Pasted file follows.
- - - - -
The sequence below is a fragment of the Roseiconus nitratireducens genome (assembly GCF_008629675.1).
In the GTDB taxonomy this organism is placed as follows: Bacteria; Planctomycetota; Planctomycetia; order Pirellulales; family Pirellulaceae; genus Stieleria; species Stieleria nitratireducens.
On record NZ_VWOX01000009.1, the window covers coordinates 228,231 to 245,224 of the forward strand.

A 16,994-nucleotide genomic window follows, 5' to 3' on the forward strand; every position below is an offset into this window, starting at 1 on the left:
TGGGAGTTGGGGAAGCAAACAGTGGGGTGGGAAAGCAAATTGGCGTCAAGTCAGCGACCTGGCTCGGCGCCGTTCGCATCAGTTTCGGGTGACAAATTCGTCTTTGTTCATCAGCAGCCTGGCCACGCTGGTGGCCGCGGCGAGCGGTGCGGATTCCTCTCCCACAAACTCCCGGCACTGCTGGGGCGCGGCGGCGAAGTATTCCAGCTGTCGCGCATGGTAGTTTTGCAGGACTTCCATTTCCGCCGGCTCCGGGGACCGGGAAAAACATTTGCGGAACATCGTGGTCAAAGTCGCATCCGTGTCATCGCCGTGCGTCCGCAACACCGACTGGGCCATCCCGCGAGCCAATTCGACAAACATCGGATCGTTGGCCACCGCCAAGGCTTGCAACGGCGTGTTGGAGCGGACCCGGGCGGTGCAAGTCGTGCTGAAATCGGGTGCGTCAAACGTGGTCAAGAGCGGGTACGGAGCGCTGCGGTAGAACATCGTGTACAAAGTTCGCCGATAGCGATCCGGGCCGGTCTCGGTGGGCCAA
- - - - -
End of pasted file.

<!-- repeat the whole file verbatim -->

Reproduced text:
The sequence below is a fragment of the Roseiconus nitratireducens genome (assembly GCF_008629675.1).
In the GTDB taxonomy this organism is placed as follows: Bacteria; Planctomycetota; Planctomycetia; order Pirellulales; family Pirellulaceae; genus Stieleria; species Stieleria nitratireducens.
On record NZ_VWOX01000009.1, the window covers coordinates 228,231 to 245,224 of the forward strand.

A 16,994-nucleotide genomic window follows, 5' to 3' on the forward strand; every position below is an offset into this window, starting at 1 on the left:
TGGGAGTTGGGGAAGCAAACAGTGGGGTGGGAAAGCAAATTGGCGTCAAGTCAGCGACCTGGCTCGGCGCCGTTCGCATCAGTTTCGGGTGACAAATTCGTCTTTGTTCATCAGCAGCCTGGCCACGCTGGTGGCCGCGGCGAGCGGTGCGGATTCCTCTCCCACAAACTCCCGGCACTGCTGGGGCGCGGCGGCGAAGTATTCCAGCTGTCGCGCATGGTAGTTTTGCAGGACTTCCATTTCCGCCGGCTCCGGGGACCGGGAAAAACATTTGCGGAACATCGTGGTCAAAGTCGCATCCGTGTCATCGCCGTGCGTCCGCAACACCGACTGGGCCATCCCGCGAGCCAATTCGACAAACATCGGATCGTTGGCCACCGCCAAGGCTTGCAACGGCGTGTTGGAGCGGACCCGGGCGGTGCAAGTCGTGCTGAAATCGGGTGCGTCAAACGTGGTCAAGAGCGGGTACGGAGCGCTGCGGTAGAACATCGTGTACAAAGTTCGCCGATAGCGATCCGGGCCGGTCTCGGTGGGCCAA